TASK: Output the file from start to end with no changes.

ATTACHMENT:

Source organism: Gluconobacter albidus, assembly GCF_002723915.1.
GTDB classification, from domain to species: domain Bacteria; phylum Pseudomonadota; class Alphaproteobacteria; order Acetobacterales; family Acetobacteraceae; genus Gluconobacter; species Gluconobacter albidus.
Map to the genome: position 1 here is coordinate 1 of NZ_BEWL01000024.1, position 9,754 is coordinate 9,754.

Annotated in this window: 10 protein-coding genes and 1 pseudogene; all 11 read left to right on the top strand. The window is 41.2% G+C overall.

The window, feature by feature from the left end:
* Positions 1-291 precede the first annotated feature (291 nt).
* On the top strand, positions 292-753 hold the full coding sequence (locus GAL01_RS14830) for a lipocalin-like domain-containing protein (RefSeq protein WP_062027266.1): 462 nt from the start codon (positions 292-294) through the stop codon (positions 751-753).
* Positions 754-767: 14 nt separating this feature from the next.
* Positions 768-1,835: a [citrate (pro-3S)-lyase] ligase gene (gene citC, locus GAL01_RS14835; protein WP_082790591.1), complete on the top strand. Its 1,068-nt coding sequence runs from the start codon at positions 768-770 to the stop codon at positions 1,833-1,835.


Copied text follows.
Source organism: Gluconobacter albidus, assembly GCF_002723915.1.
GTDB classification, from domain to species: domain Bacteria; phylum Pseudomonadota; class Alphaproteobacteria; order Acetobacterales; family Acetobacteraceae; genus Gluconobacter; species Gluconobacter albidus.
Map to the genome: position 1 here is coordinate 1 of NZ_BEWL01000024.1, position 9,754 is coordinate 9,754.

Annotated in this window: 10 protein-coding genes and 1 pseudogene; all 11 read left to right on the top strand. The window is 41.2% G+C overall.

The window, feature by feature from the left end:
* Positions 1-291 precede the first annotated feature (291 nt).
* On the top strand, positions 292-753 hold the full coding sequence (locus GAL01_RS14830) for a lipocalin-like domain-containing protein (RefSeq protein WP_062027266.1): 462 nt from the start codon (positions 292-294) through the stop codon (positions 751-753).
* Positions 754-767: 14 nt separating this feature from the next.
* Positions 768-1,835: a [citrate (pro-3S)-lyase] ligase gene (gene citC, locus GAL01_RS14835; protein WP_082790591.1), complete on the top strand. Its 1,068-nt coding sequence runs from the start codon at positions 768-770 to the stop codon at positions 1,833-1,835.